A Chinese Mom's Take on "Superiority" and Reaching for the A+

I have a Chinese mother--and I am a Chinese mother. Am I superior, as Amy Chua posits in her article in the Wall St. Journal, "Why Chinese Mothers are Superior." Well, seeing as my son is only two, I can't attest to my parenting skills yet. Whenever my mom would complain that I wasn't studying hard enough and wouldn't get into a good college, (or even ask why I got an A, not an A+) I would compare myself to the absolute worst alternative. "Well, at least I'm not a teenage prostitute!" or "At least I'm not a drug addict lying in a ditch somewhere!" And I'm proud to say I'm still not either of those. Instead, I work at a nonprofit environmental communications firm, my husband of seven years works at a private school. We own our own home, have a cat and and an adorable bilingual toddler. I'm well-adjusted and get along with my parents and my sisters.

So did my mom's Chinese parenting technique work on me? I'd say yes. But there's no telling how I'd turn out if my childhood weren't punctuated with a healthy balance of Americanization.

 

I grew up in a typical middle class Chinese American household in Western Massachusetts, with three sisters. While my childhood did follow some of Amy Chua's prescription: private violin and piano lessons, outrage over a B, chastising over one's imperfect looks or manners and a clear, outlined expectation to be "The BEST" at something. But my parents also in large part let us sisters entertain ourselves. When we were young and the SATs weren't looming, we'd spend large parts of our days acting out elaborative imaginative scenarios with no toys, playing outside, climbing trees and collecting worms and rocks, swimming in lakes and the town pool, and taking home huge stacks of children's books from the library, which our parents dutifully read to us. When we grew older, we all ran cross country and track, meaning we'd come home, stinking of sneakers and locker room and huddle over the dinner table, and completely house chicken wings and Oreos as an after school snack. My dad was a big cheerleader of our sports although my mom never thought it was appropriate for a girl to exert herself so much.

 

My parents came from much more impoverished upbringings, and being in the U.S. offered a new hope for us American kids. Studying hard and doing well was a privilege for my dad--not everyone in his family had the option to study all the way through to their Ph.D. Others, like my uncle, had to quit school to provide for the family--with many hungry mouths to feed in post-World War China.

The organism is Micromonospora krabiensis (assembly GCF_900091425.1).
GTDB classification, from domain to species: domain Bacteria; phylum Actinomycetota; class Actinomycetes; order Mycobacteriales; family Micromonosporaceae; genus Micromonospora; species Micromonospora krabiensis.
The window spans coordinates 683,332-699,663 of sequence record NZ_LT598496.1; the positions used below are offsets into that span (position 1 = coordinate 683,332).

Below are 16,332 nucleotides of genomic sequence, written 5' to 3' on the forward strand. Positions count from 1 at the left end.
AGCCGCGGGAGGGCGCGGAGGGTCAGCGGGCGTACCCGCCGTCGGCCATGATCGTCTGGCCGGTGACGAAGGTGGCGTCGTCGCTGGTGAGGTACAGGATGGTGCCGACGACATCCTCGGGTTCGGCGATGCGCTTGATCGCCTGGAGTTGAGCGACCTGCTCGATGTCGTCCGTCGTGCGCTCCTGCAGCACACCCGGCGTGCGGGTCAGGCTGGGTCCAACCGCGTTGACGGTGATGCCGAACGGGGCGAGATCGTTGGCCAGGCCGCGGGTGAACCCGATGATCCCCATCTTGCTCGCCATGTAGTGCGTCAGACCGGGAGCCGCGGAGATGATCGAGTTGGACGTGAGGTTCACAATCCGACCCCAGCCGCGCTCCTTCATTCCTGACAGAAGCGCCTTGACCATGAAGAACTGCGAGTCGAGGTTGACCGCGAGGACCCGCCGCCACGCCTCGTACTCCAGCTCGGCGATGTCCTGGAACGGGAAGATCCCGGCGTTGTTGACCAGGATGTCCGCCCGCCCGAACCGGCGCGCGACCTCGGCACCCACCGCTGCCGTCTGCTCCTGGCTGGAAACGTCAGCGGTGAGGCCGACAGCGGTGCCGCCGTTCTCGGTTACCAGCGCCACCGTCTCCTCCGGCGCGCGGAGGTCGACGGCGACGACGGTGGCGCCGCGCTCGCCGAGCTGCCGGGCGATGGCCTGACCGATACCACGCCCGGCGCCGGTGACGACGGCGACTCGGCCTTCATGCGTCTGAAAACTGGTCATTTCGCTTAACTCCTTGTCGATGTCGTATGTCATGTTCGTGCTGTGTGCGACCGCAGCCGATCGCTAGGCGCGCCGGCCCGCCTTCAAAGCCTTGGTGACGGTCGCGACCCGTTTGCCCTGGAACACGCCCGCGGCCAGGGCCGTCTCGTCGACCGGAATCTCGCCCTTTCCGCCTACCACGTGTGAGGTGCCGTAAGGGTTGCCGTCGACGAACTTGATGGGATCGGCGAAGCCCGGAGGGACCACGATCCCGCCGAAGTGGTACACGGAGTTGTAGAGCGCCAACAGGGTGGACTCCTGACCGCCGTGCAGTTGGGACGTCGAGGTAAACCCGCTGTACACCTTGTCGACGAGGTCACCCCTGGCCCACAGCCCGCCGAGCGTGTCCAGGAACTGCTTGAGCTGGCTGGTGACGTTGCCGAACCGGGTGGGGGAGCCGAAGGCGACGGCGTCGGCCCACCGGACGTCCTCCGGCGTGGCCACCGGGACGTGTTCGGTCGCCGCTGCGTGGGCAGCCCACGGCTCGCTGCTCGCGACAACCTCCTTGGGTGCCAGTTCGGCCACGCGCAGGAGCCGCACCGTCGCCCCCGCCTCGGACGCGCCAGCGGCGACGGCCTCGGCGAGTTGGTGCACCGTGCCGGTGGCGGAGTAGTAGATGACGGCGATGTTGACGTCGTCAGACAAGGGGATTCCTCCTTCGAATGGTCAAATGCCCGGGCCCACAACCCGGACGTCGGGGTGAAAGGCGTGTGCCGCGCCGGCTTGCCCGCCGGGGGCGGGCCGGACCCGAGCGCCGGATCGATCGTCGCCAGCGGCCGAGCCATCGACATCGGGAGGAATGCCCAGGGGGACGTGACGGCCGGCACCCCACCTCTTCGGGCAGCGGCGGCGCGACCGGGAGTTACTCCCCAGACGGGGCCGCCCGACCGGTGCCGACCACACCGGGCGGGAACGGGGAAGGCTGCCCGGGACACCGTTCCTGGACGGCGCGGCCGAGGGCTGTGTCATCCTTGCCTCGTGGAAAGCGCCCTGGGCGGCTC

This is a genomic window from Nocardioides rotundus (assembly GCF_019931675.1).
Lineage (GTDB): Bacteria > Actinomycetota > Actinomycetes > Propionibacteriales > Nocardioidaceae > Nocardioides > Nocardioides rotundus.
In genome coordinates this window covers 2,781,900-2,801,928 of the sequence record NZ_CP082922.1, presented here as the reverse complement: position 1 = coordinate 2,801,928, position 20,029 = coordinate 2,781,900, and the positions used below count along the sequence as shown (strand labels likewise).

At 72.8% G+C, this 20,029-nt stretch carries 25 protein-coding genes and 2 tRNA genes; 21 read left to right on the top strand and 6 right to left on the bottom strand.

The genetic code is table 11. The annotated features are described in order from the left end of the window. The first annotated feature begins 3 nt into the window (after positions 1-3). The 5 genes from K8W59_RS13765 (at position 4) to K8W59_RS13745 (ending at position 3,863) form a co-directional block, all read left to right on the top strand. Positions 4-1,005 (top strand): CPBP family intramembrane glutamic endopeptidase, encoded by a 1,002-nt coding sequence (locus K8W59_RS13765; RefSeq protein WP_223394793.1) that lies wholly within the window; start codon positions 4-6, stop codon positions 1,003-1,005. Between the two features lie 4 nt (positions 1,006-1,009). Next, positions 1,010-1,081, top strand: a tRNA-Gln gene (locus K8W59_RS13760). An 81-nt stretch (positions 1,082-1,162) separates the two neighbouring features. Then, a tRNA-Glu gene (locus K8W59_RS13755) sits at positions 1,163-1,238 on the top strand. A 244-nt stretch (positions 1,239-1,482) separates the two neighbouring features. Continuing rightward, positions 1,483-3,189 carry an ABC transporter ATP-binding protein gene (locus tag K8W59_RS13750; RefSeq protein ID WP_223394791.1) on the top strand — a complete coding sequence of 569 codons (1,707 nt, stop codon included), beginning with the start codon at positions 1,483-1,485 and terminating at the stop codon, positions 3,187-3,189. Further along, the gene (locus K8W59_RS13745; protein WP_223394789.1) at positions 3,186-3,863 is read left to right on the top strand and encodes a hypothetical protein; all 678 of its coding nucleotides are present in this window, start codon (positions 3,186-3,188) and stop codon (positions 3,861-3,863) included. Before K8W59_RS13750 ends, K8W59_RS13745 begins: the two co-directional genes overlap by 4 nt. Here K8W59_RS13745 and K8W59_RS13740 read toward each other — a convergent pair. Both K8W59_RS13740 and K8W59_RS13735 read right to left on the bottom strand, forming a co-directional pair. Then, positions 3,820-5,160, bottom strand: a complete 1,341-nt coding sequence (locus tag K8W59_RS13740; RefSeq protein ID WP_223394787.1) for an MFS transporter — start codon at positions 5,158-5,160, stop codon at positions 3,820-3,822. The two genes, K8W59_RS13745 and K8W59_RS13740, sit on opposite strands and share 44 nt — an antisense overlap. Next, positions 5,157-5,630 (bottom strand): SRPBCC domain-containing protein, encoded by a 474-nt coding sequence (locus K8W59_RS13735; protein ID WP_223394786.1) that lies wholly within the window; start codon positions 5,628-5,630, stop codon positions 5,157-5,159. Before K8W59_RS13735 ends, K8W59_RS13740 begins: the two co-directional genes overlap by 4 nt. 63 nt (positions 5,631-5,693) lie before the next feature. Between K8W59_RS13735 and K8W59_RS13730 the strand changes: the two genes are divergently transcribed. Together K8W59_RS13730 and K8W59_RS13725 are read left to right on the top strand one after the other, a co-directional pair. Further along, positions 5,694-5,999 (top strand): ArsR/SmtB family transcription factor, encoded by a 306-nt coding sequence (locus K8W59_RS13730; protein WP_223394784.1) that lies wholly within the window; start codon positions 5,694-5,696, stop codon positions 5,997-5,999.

Chua's notion of working hard at something until you're so good at it it's fun is one route. But who's to say that the fun social skills one develops when they're a teenager aren't useful for their future success? After all, it was the popular, funny, eloquent, sociable kids who got elected class president, and that looks just as good if not better on a college application than principal second in the regional junior orchestra.

 

Another reason Chinese kids may be more successful that Chua doesn't mention is that these households are more likely to have a grandparent in the home. In Chinese households, living with one's elders is a cultural norm, whereas Americans are more likely to embrace retirement and nursing homes. When a child has a grandparent in the home, they get used to moving at a slower pace, and naturally develop a sense of patience. Grandparents can also help children with homework after school while parents are still working, and provide valuable perspective on frugality and hard work. Just the patience skill alone can be hugely valuable in elementary school education, when a student's achievement can grow leaps and bounds simply by sitting still, listening to the teacher and following instructions. Asian kids aren't necessarily smarter, they may just be better concentrators.

 

But these Asian kids who get great grades and go to good colleges, and get offered jobs at top companies, are they earning as much as their white counterparts?Studies say no. Maybe it's that deep-seated xenophobia that has afflicted Americans since the 19th century. Or maybe it's that these professionals are still a little socially awkward--after all those years of missing out on sleepovers and school plays.

 

I do agree with Chua that Chinese mothers are right in expecting strength from their children instead of fragility. If parents don't believe in their children, who will? But expecting strength also means seeing strength in a variety of different talents--not pushing skills that are seen as most likely to result in a high salary career. And maybe American parents would do well to expect the highest aptitude, rather than 'just good enough.' The A+ is there for a reason, after all.

 

I hope to raise my toddler with healthy balances of an American and Chinese upbringing. Hopefully if/when he first strikes that awful note on his half size violin, I'll know what to say--whether it's "great job" or "work harder!"

 

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